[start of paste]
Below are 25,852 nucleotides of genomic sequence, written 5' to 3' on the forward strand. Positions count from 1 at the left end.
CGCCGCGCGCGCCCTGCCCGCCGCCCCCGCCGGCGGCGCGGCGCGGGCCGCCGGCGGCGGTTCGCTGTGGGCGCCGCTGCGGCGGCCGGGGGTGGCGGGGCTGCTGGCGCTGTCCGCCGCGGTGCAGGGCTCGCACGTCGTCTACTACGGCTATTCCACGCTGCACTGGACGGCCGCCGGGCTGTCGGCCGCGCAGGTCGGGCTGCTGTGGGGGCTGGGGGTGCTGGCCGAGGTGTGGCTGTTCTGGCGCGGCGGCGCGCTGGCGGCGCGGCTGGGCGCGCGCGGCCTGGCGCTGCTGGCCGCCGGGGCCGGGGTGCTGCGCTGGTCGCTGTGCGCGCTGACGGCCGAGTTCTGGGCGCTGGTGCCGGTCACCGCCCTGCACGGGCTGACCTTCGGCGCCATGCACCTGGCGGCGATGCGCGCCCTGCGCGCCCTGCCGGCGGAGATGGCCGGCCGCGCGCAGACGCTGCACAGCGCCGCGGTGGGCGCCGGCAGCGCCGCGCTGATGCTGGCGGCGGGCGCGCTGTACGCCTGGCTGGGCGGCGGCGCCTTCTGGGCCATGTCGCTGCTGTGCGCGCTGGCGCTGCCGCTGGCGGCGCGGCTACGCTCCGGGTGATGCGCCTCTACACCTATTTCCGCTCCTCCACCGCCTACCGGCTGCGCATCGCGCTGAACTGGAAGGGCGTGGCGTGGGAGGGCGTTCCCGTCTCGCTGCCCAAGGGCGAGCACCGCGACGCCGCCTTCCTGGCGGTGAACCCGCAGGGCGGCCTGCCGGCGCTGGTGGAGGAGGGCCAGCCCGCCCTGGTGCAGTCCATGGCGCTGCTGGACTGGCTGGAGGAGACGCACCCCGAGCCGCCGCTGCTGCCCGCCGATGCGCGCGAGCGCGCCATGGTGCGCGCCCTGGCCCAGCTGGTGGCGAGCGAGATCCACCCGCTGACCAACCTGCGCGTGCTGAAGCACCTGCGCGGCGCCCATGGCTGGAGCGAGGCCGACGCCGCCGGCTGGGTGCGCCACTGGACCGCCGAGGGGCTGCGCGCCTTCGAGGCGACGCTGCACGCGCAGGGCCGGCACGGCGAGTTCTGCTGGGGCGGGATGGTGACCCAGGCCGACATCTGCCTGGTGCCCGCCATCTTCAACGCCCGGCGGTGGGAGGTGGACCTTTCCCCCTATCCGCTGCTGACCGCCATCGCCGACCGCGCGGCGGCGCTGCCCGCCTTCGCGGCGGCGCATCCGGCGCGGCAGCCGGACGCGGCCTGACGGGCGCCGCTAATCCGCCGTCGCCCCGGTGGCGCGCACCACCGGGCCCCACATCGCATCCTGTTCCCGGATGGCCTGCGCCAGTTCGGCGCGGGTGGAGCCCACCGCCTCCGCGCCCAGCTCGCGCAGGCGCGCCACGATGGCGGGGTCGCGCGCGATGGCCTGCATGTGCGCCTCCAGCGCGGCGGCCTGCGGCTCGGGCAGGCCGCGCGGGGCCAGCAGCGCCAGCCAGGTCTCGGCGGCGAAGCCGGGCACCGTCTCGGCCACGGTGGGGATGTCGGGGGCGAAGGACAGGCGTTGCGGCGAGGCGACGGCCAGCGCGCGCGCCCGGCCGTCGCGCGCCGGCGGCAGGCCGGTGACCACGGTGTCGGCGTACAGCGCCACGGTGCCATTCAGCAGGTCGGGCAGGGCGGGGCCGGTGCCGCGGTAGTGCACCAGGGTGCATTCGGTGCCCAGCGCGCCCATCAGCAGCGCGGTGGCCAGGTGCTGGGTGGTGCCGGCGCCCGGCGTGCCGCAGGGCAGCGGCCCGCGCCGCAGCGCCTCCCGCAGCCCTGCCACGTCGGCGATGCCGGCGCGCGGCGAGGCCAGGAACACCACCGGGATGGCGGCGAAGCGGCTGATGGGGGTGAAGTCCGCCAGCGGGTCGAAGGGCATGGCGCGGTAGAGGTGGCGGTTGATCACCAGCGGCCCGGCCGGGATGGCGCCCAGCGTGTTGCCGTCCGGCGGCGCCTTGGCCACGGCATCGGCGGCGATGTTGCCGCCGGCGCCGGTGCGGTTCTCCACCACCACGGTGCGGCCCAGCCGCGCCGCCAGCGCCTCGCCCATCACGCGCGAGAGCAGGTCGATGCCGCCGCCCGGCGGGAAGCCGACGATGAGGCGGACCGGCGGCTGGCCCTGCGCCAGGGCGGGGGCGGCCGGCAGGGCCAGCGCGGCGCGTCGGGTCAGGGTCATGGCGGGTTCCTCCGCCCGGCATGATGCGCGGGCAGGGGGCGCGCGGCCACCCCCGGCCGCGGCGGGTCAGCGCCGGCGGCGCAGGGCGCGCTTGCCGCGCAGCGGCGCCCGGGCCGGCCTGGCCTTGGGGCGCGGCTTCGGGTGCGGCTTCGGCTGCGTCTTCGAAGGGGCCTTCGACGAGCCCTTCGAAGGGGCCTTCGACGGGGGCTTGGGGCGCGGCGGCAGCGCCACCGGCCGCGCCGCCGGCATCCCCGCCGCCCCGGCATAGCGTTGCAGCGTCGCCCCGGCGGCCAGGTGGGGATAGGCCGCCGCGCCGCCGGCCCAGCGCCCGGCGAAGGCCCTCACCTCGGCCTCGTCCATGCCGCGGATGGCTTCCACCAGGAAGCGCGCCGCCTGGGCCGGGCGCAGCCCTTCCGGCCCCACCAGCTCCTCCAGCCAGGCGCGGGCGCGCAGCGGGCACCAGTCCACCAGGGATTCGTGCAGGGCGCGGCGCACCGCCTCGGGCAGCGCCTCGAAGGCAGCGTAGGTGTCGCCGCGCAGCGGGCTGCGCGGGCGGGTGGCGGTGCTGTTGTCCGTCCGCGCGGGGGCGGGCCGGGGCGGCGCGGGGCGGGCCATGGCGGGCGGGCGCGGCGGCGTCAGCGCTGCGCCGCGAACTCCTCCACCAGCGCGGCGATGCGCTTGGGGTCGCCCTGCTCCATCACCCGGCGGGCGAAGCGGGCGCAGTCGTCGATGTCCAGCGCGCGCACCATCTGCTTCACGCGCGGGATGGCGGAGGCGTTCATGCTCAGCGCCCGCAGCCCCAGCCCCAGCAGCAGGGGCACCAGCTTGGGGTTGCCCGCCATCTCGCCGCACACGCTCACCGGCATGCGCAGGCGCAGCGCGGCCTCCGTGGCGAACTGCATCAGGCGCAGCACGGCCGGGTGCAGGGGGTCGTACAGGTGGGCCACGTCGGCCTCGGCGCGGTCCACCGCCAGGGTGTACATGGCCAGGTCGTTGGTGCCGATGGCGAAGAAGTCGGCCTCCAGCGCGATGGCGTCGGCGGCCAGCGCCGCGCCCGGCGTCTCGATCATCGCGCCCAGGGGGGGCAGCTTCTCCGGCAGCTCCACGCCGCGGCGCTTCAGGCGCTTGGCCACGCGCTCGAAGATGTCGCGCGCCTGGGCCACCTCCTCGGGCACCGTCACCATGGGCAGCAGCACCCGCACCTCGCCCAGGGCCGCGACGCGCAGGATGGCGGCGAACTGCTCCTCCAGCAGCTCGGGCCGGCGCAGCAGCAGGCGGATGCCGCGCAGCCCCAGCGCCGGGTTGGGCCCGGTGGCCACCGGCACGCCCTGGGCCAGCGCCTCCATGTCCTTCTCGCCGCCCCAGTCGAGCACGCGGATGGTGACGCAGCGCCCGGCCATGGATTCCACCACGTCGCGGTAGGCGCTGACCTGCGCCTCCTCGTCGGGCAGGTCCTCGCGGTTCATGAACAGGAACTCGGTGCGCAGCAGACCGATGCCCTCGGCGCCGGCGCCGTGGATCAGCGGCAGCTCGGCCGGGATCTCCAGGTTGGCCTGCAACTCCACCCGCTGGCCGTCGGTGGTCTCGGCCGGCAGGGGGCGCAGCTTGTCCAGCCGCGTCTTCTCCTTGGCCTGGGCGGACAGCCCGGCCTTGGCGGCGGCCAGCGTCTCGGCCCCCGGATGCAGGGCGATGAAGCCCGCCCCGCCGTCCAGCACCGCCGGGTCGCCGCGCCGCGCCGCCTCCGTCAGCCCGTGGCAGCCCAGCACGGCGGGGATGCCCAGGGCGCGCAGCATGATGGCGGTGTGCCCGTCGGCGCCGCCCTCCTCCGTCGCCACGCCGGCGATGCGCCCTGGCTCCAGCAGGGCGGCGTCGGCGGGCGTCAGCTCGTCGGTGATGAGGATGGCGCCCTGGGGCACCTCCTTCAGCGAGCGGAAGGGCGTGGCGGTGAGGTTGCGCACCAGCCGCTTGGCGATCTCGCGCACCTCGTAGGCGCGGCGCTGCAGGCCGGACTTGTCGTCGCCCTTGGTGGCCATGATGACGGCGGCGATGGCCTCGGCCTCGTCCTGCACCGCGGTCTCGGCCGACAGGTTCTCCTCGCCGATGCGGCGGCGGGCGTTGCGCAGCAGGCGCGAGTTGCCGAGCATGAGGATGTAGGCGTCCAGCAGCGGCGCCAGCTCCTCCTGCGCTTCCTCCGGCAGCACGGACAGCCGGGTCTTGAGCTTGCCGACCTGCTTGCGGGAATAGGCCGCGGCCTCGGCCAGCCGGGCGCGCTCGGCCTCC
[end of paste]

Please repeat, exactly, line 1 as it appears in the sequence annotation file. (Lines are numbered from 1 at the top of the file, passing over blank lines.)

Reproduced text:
Below are 25,852 nucleotides of genomic sequence, written 5' to 3' on the forward strand. Positions count from 1 at the left end.